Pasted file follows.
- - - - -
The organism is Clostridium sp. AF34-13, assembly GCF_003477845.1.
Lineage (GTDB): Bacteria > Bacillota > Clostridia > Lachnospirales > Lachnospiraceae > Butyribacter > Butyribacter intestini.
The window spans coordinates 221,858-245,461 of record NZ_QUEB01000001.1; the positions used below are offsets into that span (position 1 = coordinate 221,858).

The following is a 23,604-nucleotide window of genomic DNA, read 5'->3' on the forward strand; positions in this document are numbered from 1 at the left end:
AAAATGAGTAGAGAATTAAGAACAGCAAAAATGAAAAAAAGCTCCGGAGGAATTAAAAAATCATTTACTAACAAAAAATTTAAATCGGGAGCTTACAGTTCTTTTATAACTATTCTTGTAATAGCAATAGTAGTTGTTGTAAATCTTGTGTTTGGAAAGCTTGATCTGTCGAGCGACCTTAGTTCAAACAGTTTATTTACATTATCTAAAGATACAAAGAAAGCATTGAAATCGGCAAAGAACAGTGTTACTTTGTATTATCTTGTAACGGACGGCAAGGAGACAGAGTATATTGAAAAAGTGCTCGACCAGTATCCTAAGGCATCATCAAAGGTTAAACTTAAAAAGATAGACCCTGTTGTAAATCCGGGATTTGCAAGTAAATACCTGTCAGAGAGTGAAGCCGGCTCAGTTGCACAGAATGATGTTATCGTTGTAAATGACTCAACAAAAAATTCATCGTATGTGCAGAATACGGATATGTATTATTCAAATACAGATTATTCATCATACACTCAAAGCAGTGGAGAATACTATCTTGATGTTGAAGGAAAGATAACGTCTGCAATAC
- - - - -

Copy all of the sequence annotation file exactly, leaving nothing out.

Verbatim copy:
The organism is Clostridium sp. AF34-13, assembly GCF_003477845.1.
Lineage (GTDB): Bacteria > Bacillota > Clostridia > Lachnospirales > Lachnospiraceae > Butyribacter > Butyribacter intestini.
The window spans coordinates 221,858-245,461 of record NZ_QUEB01000001.1; the positions used below are offsets into that span (position 1 = coordinate 221,858).

The following is a 23,604-nucleotide window of genomic DNA, read 5'->3' on the forward strand; positions in this document are numbered from 1 at the left end:
AAAATGAGTAGAGAATTAAGAACAGCAAAAATGAAAAAAAGCTCCGGAGGAATTAAAAAATCATTTACTAACAAAAAATTTAAATCGGGAGCTTACAGTTCTTTTATAACTATTCTTGTAATAGCAATAGTAGTTGTTGTAAATCTTGTGTTTGGAAAGCTTGATCTGTCGAGCGACCTTAGTTCAAACAGTTTATTTACATTATCTAAAGATACAAAGAAAGCATTGAAATCGGCAAAGAACAGTGTTACTTTGTATTATCTTGTAACGGACGGCAAGGAGACAGAGTATATTGAAAAAGTGCTCGACCAGTATCCTAAGGCATCATCAAAGGTTAAACTTAAAAAGATAGACCCTGTTGTAAATCCGGGATTTGCAAGTAAATACCTGTCAGAGAGTGAAGCCGGCTCAGTTGCACAGAATGATGTTATCGTTGTAAATGACTCAACAAAAAATTCATCGTATGTGCAGAATACGGATATGTATTATTCAAATACAGATTATTCATCATACACTCAAAGCAGTGGAGAATACTATCTTGATGTTGAAGGAAAGATAACGTCTGCAATAC